By RICHARD HOWARD
One of the clear narratives at Theresa May’s speech at the Conservative Party conference was that her Government is likely to pursue a more interventionist approach – intervening more in markets to help consumers and workers, particularly those left behind by de-industrialisation, globalisation, and the financial crisis.
The Prime Minister stated that “where markets are dysfunctional, we should be prepared to intervene”. Referring to energy markets specifically, she commented, “It’s just not right that two-thirds of energy customers are stuck on the most expensive tariffs”.
This narrative reflects the reality that the energy market has become increasingly segmented – with some customers paying far more than others. This ‘tale of two markets’ is best illustrated in the analysis by the Competitions and Market Authority (CMA).
Firstly there are the ‘switchers’ – who have moved supplier within the last three years, and make up roughly 30% of the market. They are likely to be in higher socio-economic groups, on higher incomes, better educated, and younger than non-switchers – perhaps in the ‘metropolitan elite’, which May refers to in her speech.
They are technologically and financially savvy, and shop around for energy and other products and make substantial savings. The energy market has served them well in recent years.
In January 2014, the cheapest fixed price deals cost around £1,100 per year for the average household (source: CMA final report), but by early 2016 this had fallen to less than £800, generating savings for switchers of hundreds of pounds per year.
Then there are the ‘non-switchers’. They typically haven’t switched for several years – if ever. The CMA’s analysis shows that non-switchers are disproportionately likely to be vulnerable or elderly households, on lower incomes, less educated, or have poorer access to technology.
They are stuck on Standard Variable Tariffs (SVTs), which are far less competitive than the fixed-terms deals offered to switchers. The average energy bill per household on an SVT tariff increased from £600 in 2006, to nearly £1,200 in 2014, and has only dropped marginally since then, despite falls in wholesale electricity and gas prices.
The CMA’s analysis clearly shows that energy suppliers are making all of their profits from the ‘non-switchers’.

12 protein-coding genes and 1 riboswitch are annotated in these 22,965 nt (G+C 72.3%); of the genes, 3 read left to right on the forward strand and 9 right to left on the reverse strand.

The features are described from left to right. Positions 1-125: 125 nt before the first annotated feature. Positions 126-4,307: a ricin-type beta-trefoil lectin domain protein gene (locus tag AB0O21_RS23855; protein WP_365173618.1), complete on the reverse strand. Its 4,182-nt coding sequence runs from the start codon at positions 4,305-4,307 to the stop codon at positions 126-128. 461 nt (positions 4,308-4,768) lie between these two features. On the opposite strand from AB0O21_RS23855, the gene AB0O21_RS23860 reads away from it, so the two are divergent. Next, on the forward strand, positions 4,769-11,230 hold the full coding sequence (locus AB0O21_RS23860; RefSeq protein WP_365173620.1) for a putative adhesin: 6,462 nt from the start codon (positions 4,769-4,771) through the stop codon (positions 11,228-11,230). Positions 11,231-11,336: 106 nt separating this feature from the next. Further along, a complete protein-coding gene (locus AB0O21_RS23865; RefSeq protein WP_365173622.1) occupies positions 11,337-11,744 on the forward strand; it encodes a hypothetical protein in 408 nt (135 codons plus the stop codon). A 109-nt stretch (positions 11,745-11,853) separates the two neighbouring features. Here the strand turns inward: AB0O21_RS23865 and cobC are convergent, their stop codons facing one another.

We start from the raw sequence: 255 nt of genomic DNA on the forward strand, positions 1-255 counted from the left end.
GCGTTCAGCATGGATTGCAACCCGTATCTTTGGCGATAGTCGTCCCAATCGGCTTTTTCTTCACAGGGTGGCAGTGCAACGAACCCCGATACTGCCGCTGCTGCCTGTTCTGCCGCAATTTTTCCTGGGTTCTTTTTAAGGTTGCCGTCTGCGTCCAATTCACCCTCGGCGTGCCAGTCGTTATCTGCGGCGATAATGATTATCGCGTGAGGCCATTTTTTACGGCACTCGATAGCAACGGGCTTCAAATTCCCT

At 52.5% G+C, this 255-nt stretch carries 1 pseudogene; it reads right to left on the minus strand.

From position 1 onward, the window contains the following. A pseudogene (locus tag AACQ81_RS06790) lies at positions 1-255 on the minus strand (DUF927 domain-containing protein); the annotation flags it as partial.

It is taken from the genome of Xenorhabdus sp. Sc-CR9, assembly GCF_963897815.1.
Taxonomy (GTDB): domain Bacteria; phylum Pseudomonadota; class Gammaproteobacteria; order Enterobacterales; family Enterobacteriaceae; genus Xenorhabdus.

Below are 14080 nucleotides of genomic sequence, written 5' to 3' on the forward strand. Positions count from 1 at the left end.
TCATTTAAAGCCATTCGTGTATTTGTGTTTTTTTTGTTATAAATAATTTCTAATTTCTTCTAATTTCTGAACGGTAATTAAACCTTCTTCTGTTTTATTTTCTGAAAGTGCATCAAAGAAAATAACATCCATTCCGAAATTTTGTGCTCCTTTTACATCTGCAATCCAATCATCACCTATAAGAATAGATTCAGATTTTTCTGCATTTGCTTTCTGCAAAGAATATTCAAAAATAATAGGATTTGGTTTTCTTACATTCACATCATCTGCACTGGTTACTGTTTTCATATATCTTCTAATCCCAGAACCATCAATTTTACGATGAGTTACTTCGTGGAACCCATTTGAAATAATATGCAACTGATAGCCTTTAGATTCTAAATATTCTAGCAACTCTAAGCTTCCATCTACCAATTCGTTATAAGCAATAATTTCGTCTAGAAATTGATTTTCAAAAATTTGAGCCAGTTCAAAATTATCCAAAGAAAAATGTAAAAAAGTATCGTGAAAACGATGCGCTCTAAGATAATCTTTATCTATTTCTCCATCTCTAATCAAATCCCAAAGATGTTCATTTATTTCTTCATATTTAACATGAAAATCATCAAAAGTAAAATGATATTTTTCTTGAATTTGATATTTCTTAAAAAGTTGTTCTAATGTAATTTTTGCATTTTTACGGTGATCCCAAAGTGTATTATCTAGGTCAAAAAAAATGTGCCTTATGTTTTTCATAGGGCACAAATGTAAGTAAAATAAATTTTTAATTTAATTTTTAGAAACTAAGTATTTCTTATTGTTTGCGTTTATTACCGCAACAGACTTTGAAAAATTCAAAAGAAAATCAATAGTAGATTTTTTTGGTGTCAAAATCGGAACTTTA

In effect the ‘non-switchers’ are subsidising the ‘switchers’.
The Sun: ‘The Big Fix: Energy fat cats fleece families of £400 a year’
In response to this, The Sun has been running a campaign on what it describes as ‘The Big Fix’. The article highlights the huge disparity between the best and worst deals offered by ‘Big Six’ British energy suppliers.
For example, the article asserts that customers on SSE’s Standard Variable Tariff are paying £389 per year more than customers on SSE’s cheapest deal, and that collectively the Big Six suppliers are over-charging customers to the tune of £6 billion per year (the Competition and Markets Authority suggests a much lower figure of £2 billion).
The Sun also reveals that amongst the Big Six – only Scottish Power does not prevent existing customers from accessing the best deals.
The Sun proposes that all suppliers (including Big Six and non-Big Six suppliers) should be forced to put all customers on to their cheapest tariff. They also suggest that in doing so, suppliers should not simply be allowed to ‘pull’ their cheapest tariff, and that energy suppliers should no longer be able to restrict existing customers from moving to their cheapest tariff.
Whilst these proposals may appear to be appealing from a consumer point of view, there are some significant downsides.
Forcing energy suppliers to move all customers on to the cheapest tariff would mean that, in effect, suppliers could only have one tariff. Given that the suppliers have to recover a fixed cost through consumer bills, this tariff would need to be somewhere between the current SVT and the best fixed-term deals. In other words, moving to a single tariff would lower prices for currently those on a SVT, but would increase prices for those on a fixed-term deal.
Everyone would simply move towards the middle.